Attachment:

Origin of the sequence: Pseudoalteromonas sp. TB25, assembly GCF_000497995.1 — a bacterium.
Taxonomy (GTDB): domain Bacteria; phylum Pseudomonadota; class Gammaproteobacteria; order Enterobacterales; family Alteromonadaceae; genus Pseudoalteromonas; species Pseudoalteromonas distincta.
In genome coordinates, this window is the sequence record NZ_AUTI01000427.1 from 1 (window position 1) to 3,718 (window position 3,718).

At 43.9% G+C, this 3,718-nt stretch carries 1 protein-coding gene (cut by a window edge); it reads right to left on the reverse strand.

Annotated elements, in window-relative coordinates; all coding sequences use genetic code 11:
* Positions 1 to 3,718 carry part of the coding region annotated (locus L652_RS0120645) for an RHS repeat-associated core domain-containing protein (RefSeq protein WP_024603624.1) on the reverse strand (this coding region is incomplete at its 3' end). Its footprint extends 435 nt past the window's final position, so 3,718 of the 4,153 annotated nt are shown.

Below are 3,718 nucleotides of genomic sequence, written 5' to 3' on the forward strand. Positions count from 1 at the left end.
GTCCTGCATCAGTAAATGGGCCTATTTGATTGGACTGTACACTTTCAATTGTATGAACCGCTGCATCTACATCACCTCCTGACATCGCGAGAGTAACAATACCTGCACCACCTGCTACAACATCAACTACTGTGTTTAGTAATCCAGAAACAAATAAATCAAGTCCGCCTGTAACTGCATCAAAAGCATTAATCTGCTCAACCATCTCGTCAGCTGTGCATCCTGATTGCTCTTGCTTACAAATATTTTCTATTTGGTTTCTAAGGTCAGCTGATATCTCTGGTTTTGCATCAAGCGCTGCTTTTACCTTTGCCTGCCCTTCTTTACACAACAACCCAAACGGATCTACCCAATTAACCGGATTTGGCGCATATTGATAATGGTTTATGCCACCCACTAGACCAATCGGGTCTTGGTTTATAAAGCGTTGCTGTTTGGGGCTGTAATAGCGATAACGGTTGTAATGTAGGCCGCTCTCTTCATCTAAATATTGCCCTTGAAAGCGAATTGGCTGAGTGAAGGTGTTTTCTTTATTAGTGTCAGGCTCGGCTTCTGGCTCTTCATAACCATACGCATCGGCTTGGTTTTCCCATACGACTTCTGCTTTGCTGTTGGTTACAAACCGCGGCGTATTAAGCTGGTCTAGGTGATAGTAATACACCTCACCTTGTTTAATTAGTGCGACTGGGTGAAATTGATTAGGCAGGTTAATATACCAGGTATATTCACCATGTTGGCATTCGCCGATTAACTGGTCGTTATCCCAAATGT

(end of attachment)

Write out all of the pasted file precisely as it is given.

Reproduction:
Origin of the sequence: Pseudoalteromonas sp. TB25, assembly GCF_000497995.1 — a bacterium.
Taxonomy (GTDB): domain Bacteria; phylum Pseudomonadota; class Gammaproteobacteria; order Enterobacterales; family Alteromonadaceae; genus Pseudoalteromonas; species Pseudoalteromonas distincta.
In genome coordinates, this window is the sequence record NZ_AUTI01000427.1 from 1 (window position 1) to 3,718 (window position 3,718).

At 43.9% G+C, this 3,718-nt stretch carries 1 protein-coding gene (cut by a window edge); it reads right to left on the reverse strand.

Annotated elements, in window-relative coordinates; all coding sequences use genetic code 11:
* Positions 1 to 3,718 carry part of the coding region annotated (locus L652_RS0120645) for an RHS repeat-associated core domain-containing protein (RefSeq protein WP_024603624.1) on the reverse strand (this coding region is incomplete at its 3' end). Its footprint extends 435 nt past the window's final position, so 3,718 of the 4,153 annotated nt are shown.

Below are 3,718 nucleotides of genomic sequence, written 5' to 3' on the forward strand. Positions count from 1 at the left end.
GTCCTGCATCAGTAAATGGGCCTATTTGATTGGACTGTACACTTTCAATTGTATGAACCGCTGCATCTACATCACCTCCTGACATCGCGAGAGTAACAATACCTGCACCACCTGCTACAACATCAACTACTGTGTTTAGTAATCCAGAAACAAATAAATCAAGTCCGCCTGTAACTGCATCAAAAGCATTAATCTGCTCAACCATCTCGTCAGCTGTGCATCCTGATTGCTCTTGCTTACAAATATTTTCTATTTGGTTTCTAAGGTCAGCTGATATCTCTGGTTTTGCATCAAGCGCTGCTTTTACCTTTGCCTGCCCTTCTTTACACAACAACCCAAACGGATCTACCCAATTAACCGGATTTGGCGCATATTGATAATGGTTTATGCCACCCACTAGACCAATCGGGTCTTGGTTTATAAAGCGTTGCTGTTTGGGGCTGTAATAGCGATAACGGTTGTAATGTAGGCCGCTCTCTTCATCTAAATATTGCCCTTGAAAGCGAATTGGCTGAGTGAAGGTGTTTTCTTTATTAGTGTCAGGCTCGGCTTCTGGCTCTTCATAACCATACGCATCGGCTTGGTTTTCCCATACGACTTCTGCTTTGCTGTTGGTTACAAACCGCGGCGTATTAAGCTGGTCTAGGTGATAGTAATACACCTCACCTTGTTTAATTAGTGCGACTGGGTGAAATTGATTAGGCAGGTTAATATACCAGGTATATTCACCATGTTGGCATTCGCCGATTAACTGGTCGTTATCCCAAATGT